What do history's most notorious despots have in common with many of the flag-waving, patriotic politicians of our day? Both groups rise to power through the exploitation of fear, which has become a societal plague. There have been widespread casualties. We need an antidote. Feardom offers its readers a much-needed immunization.
A “granfalloon” — a term coined by author Kurt Vonnegut in his novel Cat’s Cradle — is a group of two or more people who feel a bond because they share some circumstance that, beneath it all, has little to no real significance. Vonnegut’s shorter definition is “a proud and meaningless association of human beings.”
The author of the article lists several examples of granfalloons, and then proceeds to mention how marketers (as well as Hitler and slavery mongers) have used granfalloon tactics to compartmentalize people.
It got me thinking, recalling times when I’ve seen this play out. One day I was riding a motorcycle in Sunny San Diego. During my outing, I passed about four other bikers, all of whom nodded or waved to me as I passed by. Here I am, some novice biker and scrawny white kid (contrasting their bearded, leather-clad appearances) who they acknowledge simply because I was a “fellow motorcyclist”.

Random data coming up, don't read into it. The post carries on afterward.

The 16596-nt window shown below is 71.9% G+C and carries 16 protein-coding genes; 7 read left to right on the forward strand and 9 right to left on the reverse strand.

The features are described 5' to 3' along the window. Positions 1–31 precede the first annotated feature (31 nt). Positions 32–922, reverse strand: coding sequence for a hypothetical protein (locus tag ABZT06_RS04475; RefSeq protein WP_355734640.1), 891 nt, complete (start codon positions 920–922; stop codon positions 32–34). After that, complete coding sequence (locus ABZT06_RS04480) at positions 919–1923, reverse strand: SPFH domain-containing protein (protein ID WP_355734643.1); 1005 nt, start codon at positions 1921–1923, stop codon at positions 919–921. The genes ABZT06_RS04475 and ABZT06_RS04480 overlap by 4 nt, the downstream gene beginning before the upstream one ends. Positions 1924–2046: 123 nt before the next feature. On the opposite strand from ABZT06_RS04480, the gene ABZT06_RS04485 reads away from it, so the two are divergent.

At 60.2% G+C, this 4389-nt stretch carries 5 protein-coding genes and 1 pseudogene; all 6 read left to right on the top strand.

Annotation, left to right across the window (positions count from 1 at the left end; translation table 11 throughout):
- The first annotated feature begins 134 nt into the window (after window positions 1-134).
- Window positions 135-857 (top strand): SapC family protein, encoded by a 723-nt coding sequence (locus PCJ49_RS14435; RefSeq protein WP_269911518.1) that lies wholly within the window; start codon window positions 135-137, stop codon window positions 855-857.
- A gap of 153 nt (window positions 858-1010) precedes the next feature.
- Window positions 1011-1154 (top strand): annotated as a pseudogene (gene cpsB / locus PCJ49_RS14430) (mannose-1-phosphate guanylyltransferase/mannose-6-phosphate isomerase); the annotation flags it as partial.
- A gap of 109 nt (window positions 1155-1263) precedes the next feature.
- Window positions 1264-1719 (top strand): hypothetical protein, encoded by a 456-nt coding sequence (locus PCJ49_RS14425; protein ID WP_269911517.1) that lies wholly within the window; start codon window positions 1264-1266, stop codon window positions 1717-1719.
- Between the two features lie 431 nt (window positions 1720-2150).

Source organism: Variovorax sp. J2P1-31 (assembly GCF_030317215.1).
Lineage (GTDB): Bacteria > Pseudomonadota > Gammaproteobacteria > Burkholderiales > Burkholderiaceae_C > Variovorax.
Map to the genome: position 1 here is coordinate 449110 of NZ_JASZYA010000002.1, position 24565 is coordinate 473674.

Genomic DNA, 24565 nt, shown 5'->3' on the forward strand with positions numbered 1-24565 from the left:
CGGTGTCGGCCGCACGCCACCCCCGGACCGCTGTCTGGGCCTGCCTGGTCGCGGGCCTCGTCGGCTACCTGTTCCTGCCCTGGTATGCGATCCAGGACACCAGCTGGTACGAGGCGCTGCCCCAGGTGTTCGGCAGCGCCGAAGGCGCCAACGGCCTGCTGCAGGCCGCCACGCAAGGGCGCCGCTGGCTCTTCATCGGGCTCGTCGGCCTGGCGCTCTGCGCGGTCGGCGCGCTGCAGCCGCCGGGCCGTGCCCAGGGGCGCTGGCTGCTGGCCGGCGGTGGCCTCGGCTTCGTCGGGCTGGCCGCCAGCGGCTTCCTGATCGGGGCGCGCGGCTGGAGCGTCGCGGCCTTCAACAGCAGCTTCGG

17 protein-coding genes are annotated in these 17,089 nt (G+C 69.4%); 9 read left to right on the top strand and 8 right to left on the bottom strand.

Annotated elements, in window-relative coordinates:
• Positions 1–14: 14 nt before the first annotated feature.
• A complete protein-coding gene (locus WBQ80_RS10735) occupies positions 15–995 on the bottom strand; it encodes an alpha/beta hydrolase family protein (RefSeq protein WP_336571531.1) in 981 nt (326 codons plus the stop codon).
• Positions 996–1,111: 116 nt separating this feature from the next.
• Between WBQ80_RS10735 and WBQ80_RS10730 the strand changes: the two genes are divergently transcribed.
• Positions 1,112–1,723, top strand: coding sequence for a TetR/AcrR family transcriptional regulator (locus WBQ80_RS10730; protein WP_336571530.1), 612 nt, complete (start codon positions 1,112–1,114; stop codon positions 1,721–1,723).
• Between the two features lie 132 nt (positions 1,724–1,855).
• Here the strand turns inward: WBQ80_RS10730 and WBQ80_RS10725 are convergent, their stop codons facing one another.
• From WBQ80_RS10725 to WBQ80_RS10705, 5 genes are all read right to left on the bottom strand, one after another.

Another example: the iPod. Although the fad has beaten to a lifeless pulp, back in the day when only the uber-cool Apple fans had them, you could identify with other people in your “granfalloon” by their white earbuds. In the library, on the bus, at the gym, you could relate to complete strangers simply because they were also cool enough to own an iPod.
A third and final example: members of the Church. We are often inclusionary (or exclusionary, as the case may be) based on this granfalloonistic identity we proudly wear as a badge. If you and your family pack up and move to Belgium, have no fear: your LDS granfalloon will make you feel right at home amongst complete strangers.
In the gospel sense, this isn’t necessarily a bad thing (unless you use it to isolate others). Having the common foundation of the gospel in our lives brings unity, and ultimately, Zion.
Moral to the story? I don’t know. Just something interesting to observe.. And hey, you’ve added a new word to your vocabulary.